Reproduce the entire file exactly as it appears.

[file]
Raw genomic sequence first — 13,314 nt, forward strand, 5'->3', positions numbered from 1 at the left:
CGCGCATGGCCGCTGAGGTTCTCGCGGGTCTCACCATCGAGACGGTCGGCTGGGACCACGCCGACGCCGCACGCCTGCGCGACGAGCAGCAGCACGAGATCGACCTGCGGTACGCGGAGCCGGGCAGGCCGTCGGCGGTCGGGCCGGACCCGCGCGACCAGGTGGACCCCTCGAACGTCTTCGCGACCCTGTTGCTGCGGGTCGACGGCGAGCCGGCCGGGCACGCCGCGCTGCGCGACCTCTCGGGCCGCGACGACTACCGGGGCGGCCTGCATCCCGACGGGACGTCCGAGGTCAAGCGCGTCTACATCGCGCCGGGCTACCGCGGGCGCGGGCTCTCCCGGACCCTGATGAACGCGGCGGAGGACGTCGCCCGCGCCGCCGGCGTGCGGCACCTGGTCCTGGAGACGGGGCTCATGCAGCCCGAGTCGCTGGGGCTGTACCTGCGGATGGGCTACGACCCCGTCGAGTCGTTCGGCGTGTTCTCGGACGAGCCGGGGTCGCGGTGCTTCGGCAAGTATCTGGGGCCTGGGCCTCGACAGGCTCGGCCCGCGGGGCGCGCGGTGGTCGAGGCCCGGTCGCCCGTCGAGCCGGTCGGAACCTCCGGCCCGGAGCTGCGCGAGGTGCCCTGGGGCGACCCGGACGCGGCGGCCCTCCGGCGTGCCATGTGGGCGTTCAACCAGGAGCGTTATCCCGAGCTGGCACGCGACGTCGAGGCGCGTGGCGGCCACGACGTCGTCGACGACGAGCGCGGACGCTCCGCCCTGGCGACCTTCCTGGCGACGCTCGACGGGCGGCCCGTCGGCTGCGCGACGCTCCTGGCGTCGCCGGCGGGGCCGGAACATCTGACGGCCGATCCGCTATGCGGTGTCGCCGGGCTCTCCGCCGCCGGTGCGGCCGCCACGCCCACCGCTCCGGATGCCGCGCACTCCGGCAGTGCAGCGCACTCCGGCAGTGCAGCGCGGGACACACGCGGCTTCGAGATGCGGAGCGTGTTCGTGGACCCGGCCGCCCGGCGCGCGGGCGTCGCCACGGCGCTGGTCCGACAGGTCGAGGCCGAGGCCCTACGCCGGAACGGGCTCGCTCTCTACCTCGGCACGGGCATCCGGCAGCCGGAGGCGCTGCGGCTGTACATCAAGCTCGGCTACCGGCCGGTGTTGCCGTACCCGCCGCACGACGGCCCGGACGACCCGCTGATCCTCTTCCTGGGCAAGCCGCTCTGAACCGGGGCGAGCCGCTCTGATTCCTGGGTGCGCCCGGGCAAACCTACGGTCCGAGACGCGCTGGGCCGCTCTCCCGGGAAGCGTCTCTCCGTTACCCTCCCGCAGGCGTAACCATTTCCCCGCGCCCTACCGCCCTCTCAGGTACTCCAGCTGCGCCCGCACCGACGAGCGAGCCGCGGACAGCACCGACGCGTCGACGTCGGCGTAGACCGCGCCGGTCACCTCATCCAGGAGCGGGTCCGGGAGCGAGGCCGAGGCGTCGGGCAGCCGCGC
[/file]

Raw genomic sequence first — 13,314 nt, forward strand, 5'->3', positions numbered from 1 at the left:
CGCGCATGGCCGCTGAGGTTCTCGCGGGTCTCACCATCGAGACGGTCGGCTGGGACCACGCCGACGCCGCACGCCTGCGCGACGAGCAGCAGCACGAGATCGACCTGCGGTACGCGGAGCCGGGCAGGCCGTCGGCGGTCGGGCCGGACCCGCGCGACCAGGTGGACCCCTCGAACGTCTTCGCGACCCTGTTGCTGCGGGTCGACGGCGAGCCGGCCGGGCACGCCGCGCTGCGCGACCTCTCGGGCCGCGACGACTACCGGGGCGGCCTGCATCCCGACGGGACGTCCGAGGTCAAGCGCGTCTACATCGCGCCGGGCTACCGCGGGCGCGGGCTCTCCCGGACCCTGATGAACGCGGCGGAGGACGTCGCCCGCGCCGCCGGCGTGCGGCACCTGGTCCTGGAGACGGGGCTCATGCAGCCCGAGTCGCTGGGGCTGTACCTGCGGATGGGCTACGACCCCGTCGAGTCGTTCGGCGTGTTCTCGGACGAGCCGGGGTCGCGGTGCTTCGGCAAGTATCTGGGGCCTGGGCCTCGACAGGCTCGGCCCGCGGGGCGCGCGGTGGTCGAGGCCCGGTCGCCCGTCGAGCCGGTCGGAACCTCCGGCCCGGAGCTGCGCGAGGTGCCCTGGGGCGACCCGGACGCGGCGGCCCTCCGGCGTGCCATGTGGGCGTTCAACCAGGAGCGTTATCCCGAGCTGGCACGCGACGTCGAGGCGCGTGGCGGCCACGACGTCGTCGACGACGAGCGCGGACGCTCCGCCCTGGCGACCTTCCTGGCGACGCTCGACGGGCGGCCCGTCGGCTGCGCGACGCTCCTGGCGTCGCCGGCGGGGCCGGAACATCTGACGGCCGATCCGCTATGCGGTGTCGCCGGGCTCTCCGCCGCCGGTGCGGCCGCCACGCCCACCGCTCCGGATGCCGCGCACTCCGGCAGTGCAGCGCACTCCGGCAGTGCAGCGCGGGACACACGCGGCTTCGAGATGCGGAGCGTGTTCGTGGACCCGGCCGCCCGGCGCGCGGGCGTCGCCACGGCGCTGGTCCGACAGGTCGAGGCCGAGGCCCTACGCCGGAACGGGCTCGCTCTCTACCTCGGCACGGGCATCCGGCAGCCGGAGGCGCTGCGGCTGTACATCAAGCTCGGCTACCGGCCGGTGTTGCCGTACCCGCCGCACGACGGCCCGGACGACCCGCTGATCCTCTTCCTGGGCAAGCCGCTCTGAACCGGGGCGAGCCGCTCTGATTCCTGGGTGCGCCCGGGCAAACCTACGGTCCGAGACGCGCTGGGCCGCTCTCCCGGGAAGCGTCTCTCCGTTACCCTCCCGCAGGCGTAACCATTTCCCCGCGCCCTACCGCCCTCTCAGGTACTCCAGCTGCGCCCGCACCGACGAGCGAGCCGCGGACAGCACCGACGCGTCGACGTCGGCGTAGACCGCGCCGGTCACCTCATCCAGGAGCGGGTCCGGGAGCGAGGCCGAGGCGTCGGGCAGCCGCGC